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"At The Throttle"
by Mark Bassett, Executive Director

A weekly series of columns originally published in the Saturday edition of the Ely Times 
Mark Bassett is the Executive Director of the White Pine Historical Railroad Foundation, operator of the Nevada Northern Railway Museum. He can be reached at the museum (775) 289-2085 ext. 7 or e-mail:


All Aboard the Polar Express
08 November 2003


It is that time of the year again, the days are getting shorter, the weather is definitely colder, we have snow on the ground, and the Nevada Northern shop crew is preparing steam Locomotive 93 for some very special annual trips. What trips? Why, they are the most special trips of the year. On November 29th and 30th and then again on December 6th and 7th Locomotive 93 will couple up to passenger cars Ely and Nevada, for an extraordinary journey to a far away place—the North Pole, for a visit with Santa Claus.

Based on the children’s book, The Polar Express, this is a story of a young boy and his sister who learn from their friends that there is no Santa Claus. On Christmas Eve, however, the boy hears a distant whistle and sees a locomotive pull into his front yard. He boards it and is on a journey northward; the destination is the North Pole.

After he and the other children disembark, they learn that it is nearly time for Santa to begin his annual Christmas Eve journey. However, he will select one of them to receive the first gift of Christmas, which can be anything that they wish. The young boy is selected, and, after much thought, he chooses a bell from the harness of Santa's reindeer.

Santa visits with passengers on the Nevada Northen Railway Museum's Polar Express.

When he begins his trip to his home, the boy discovers that he had a hole in his pocket, and he lost the bell. The next morning, though, he receives an extra present—the bell with a note from Santa. His parents are disappointed because they do not hear the sweet jingle from it, and they think that it is broken. However, the boy and his sister DO hear the clear, sweet sound because of their faith.

Many years later, the sister could no longer hear the jingle, but the boy always could. He always believed in the spirit of Christmas.

We invite everybody to join us for these six special trains, as we fire up Locomotive 93, hook up to passenger cars, Ely and Nevada and journey northward on the Nevada Northern Railway Polar Express to the North Pole on November 29th and 30th and then again on December 6th and 7th.

I am one of those children who never grew up and I love Christmas. While I invite all of our friends and supporters from White Pine County to ride the Polar Express (remember White Pine residents receive a discount) there are just 840 tickets available. Sounds like a lot until you realize these trains are being marketed to Las Vegas and Reno.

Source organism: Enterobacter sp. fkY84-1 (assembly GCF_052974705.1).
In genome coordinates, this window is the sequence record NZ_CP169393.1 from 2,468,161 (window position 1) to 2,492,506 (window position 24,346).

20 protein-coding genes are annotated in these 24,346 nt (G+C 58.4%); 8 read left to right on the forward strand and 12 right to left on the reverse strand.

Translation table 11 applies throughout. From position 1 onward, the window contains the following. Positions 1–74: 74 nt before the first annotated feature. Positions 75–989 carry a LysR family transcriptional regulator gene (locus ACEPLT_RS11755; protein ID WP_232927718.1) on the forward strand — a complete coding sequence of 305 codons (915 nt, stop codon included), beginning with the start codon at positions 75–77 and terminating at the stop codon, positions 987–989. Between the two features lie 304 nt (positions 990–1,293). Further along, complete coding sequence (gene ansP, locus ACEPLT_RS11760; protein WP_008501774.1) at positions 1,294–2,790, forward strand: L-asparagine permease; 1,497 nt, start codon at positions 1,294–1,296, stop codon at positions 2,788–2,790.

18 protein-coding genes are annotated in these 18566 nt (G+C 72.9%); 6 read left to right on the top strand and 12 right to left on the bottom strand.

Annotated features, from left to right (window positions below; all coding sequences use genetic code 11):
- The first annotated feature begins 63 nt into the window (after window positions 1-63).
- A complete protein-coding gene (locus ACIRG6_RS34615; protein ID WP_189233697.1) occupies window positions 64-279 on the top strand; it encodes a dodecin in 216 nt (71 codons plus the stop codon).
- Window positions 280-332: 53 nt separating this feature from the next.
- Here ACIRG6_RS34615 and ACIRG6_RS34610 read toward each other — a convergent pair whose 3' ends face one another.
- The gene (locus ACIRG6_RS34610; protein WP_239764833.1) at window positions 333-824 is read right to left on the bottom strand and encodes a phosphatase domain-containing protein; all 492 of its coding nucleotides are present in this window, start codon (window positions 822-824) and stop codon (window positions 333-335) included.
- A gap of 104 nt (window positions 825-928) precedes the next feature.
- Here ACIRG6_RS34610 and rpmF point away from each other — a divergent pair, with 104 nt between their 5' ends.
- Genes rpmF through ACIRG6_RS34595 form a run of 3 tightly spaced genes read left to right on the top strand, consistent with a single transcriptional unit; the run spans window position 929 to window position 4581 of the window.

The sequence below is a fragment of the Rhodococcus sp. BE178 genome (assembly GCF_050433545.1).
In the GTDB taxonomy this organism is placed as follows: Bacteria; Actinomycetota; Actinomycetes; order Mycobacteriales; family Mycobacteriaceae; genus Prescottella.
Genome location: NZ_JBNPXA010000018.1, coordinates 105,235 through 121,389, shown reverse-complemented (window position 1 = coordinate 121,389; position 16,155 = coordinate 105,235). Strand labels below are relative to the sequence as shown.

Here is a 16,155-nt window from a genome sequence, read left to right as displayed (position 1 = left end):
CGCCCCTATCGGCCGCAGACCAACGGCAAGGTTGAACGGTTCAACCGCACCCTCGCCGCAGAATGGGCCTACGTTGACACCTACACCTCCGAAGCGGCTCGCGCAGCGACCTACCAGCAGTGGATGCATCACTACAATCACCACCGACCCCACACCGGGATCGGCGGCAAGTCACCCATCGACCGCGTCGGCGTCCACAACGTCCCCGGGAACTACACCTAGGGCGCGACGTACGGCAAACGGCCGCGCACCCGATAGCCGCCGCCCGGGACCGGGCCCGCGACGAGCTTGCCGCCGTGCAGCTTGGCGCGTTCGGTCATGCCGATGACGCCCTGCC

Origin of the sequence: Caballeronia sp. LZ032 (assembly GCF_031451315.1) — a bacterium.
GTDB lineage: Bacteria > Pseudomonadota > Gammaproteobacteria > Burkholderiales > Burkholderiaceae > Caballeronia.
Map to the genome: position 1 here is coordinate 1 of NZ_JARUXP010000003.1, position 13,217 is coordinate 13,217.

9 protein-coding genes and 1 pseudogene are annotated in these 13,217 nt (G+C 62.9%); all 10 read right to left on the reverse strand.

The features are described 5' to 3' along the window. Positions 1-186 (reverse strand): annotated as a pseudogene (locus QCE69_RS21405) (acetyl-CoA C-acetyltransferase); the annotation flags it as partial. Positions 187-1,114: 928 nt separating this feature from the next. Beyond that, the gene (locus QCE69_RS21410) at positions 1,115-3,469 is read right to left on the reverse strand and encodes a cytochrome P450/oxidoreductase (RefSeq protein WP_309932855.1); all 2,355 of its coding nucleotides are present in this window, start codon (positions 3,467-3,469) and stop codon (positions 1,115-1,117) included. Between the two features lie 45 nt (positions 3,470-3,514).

Now for the Grinch part: the reason for the Museum for putting on the Polar Express is to raise funds for both the museum and the community. It was the dream nineteen years ago that the Museum would become an economic generator for the community; again, as it was before it closed.

It is the goal of the Museum, working with other community groups, to build a large community event that attracts visitors from all over. Due to the success of last year’s trains, the Museum doubled the number of trains running this year. This of course doubles the number of tickets available. With our haunted ghost trains completed only a week ago, we already have seventy-four reservations for the Polar Express Trains this year and the advertising has barely started. (Both haunted ghost trains sold out; if you want to go on the Polar Express trains reserve your seats ASAP.) Most of those reservations are from out-of-towners coming to Ely to ride the Polar Express. In fact, a California grandmother will be bringing her eight grandchildren to ride the Polar Express.

That means out-of-town passengers will be filling up our motels, having meals in our restaurants, and filling up with gas at our gas stations. This will be bringing money into the community after the traditional tourist season has ended and just before Christmas; when that extra money can be put to good use.

How successful will we be? Good question. Polar Express trains in the other parts of the country sell out by mid November. Since this is our second year, we are still learning more on how to improve it for 2004, but I see the Polar Express growing a little bit more each year, especially next year when the Polar Express movie staring Tom Hanks is released.

Building on the excitement, the Convention Center is putting on a community event: the Sights, Sounds, and Smells of Christmas, of which the Polar Express is just one aspect. Other components include a Christmas Ball, Festival of Trees & Auction, Craft Bazaar and Christmas Parade. The advertising campaign has barely started in Las Vegas and as mentioned earlier, people are already responding.

After all, how can you really celebrate Christmas without snow? And what are the chances of snow in Las Vegas? Now all we need is snow in Ely those two weekends.

N.B. Story review provided by teacher Katy Smith, Pratt Elementary School, Pratt, West Virginia.



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